Snorri's Prose Edda tells a story about how Thor revived his goats by using Mjölnir (after he killed and ate them!). 

Here is another interesting fact about Thor's hammer’s role in ceremonies: Saxo Grammaticus, a Danish historian, states that large hammers were a part of Thor's temples in Sweden. The people from the nearby settlements would use the hammers to beat large drums to create a thunder-like noise. The purpose of this ceremony was to bless their communities and protect them against evil spirits.

Now, let's continue and see how all the abovementioned impacted people during the Viking age.

Mjölnir's Influence Back in the Viking Age

Amulet in the shape of Thor's hammer - Mjolnir

Mjölnir Amulet

During the Viking age, cross amulets were becoming common in Scandinavia, and so Vikings started wearing various necklaces with Norse symbols to show their faith in Norse Gods. One of the most common Viking amulets was in the shape of a hammer. 

Even though there is no written evidence, it is believed that Mjölnir's usage as a piece of Viking jewelry was somewhat an imitation of cross amulets used by Christians.

Vikings believed that wearing a Thor's hammer amulet would grant them blessings and protection. An interesting fact is that archeologists discovered molds for casting both hammer and cross pendants in Sweden and Denmark. These findings are a clear sign that both hammer and cross jewelry were used during the Viking age.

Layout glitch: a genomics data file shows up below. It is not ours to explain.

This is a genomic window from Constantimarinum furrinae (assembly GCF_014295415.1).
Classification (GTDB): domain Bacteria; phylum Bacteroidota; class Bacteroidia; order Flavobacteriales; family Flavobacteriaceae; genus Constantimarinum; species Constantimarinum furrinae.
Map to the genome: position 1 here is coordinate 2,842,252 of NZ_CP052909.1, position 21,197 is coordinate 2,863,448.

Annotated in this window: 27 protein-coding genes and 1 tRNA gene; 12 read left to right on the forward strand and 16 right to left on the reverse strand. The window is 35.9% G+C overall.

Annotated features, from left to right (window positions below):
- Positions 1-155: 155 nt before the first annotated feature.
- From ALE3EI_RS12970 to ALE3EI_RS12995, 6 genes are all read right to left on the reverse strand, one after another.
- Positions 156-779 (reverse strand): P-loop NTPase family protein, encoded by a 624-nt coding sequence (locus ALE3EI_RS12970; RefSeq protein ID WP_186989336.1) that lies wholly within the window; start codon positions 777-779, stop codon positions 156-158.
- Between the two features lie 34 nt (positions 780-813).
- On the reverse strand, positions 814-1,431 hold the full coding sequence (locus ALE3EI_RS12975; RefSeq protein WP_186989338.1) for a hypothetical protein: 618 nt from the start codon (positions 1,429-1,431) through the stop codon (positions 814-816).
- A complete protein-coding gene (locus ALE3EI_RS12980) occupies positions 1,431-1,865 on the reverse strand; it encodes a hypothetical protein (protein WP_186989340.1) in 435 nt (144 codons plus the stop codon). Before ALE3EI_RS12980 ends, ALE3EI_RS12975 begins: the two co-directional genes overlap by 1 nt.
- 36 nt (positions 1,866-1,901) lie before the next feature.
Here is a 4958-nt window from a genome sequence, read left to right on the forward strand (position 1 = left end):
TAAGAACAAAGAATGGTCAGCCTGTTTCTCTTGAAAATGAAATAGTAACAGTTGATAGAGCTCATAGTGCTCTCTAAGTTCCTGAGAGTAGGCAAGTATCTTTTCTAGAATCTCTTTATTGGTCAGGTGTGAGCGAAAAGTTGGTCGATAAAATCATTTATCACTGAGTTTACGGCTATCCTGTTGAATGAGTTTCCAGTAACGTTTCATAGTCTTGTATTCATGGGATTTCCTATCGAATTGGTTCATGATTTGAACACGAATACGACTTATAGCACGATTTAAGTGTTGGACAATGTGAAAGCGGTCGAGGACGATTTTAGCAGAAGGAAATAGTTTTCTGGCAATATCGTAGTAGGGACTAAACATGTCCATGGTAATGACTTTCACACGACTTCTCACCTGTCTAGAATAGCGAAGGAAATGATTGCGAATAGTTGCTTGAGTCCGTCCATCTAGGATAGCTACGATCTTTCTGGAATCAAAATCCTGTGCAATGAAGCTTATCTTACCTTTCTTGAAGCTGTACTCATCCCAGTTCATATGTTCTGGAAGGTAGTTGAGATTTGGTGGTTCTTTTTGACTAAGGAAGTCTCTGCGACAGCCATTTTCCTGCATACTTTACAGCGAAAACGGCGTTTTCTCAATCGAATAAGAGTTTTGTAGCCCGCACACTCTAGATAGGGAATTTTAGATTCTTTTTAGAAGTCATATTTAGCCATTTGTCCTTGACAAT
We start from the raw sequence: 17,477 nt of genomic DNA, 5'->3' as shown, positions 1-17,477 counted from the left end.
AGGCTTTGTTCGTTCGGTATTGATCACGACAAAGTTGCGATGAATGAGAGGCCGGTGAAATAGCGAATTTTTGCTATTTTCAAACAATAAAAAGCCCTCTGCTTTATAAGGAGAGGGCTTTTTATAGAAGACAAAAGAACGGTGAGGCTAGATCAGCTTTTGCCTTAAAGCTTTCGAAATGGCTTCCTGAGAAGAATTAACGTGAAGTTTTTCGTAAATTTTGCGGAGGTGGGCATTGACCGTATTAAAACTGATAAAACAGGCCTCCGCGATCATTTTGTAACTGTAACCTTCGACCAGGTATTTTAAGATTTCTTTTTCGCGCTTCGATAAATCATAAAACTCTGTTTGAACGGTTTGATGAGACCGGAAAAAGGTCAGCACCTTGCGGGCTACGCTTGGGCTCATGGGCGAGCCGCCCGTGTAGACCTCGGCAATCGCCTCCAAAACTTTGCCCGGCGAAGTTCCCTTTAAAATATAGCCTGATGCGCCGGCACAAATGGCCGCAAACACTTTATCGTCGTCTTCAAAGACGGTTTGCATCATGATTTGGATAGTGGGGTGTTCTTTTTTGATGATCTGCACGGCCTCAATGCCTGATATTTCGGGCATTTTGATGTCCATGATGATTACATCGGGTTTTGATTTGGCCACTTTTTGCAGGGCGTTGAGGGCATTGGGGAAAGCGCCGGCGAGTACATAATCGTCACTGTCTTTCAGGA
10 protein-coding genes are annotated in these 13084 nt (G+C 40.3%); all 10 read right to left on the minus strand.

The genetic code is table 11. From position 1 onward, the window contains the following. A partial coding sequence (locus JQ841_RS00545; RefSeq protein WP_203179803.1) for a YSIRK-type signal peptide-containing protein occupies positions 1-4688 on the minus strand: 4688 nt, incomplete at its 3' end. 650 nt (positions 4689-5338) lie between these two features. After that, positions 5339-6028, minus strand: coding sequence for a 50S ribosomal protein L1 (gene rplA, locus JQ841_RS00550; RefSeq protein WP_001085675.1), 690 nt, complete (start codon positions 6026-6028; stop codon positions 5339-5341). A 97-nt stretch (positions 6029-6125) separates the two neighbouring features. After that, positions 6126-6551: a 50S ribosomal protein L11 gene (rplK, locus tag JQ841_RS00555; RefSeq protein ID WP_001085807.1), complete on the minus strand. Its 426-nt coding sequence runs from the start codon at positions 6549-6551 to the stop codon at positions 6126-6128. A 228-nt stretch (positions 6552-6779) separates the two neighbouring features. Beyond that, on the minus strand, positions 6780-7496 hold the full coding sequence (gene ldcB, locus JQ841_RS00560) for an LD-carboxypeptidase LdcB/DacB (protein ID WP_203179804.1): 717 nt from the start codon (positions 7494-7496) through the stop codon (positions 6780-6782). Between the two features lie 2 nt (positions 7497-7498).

Vikings chose Mjolnir to symbolize their faith in the Norse Gods. They picked Thor's hammer, before Odin's Spear or Freyr's ship. This is how important Thor and his hammer were to the ordinary people in the Viking era.

Archaeological Discoveries of Thor's Hammer

Up to today, more than seventy-five hammer-shaped pendants from the Viking era have been discovered. For a long time, archeologists believed that these pendants were created upon the image of Mjolnir. However, there was no real evidence to support their theories. Until 2014.

In 2014, archeologists discovered the first pendant with an inscription on the island of Lolland in Denmark. The inscription says "hamr x is," where "x" is a sign used to separate words. Thus the meaning of the inscription is, in fact, "this is a hammer." After this finding, there was no doubt that all hammer-shaped pendants discovered before were indeed a symbol of Thor's hammer.

Mjölnir and the Swastika Symbol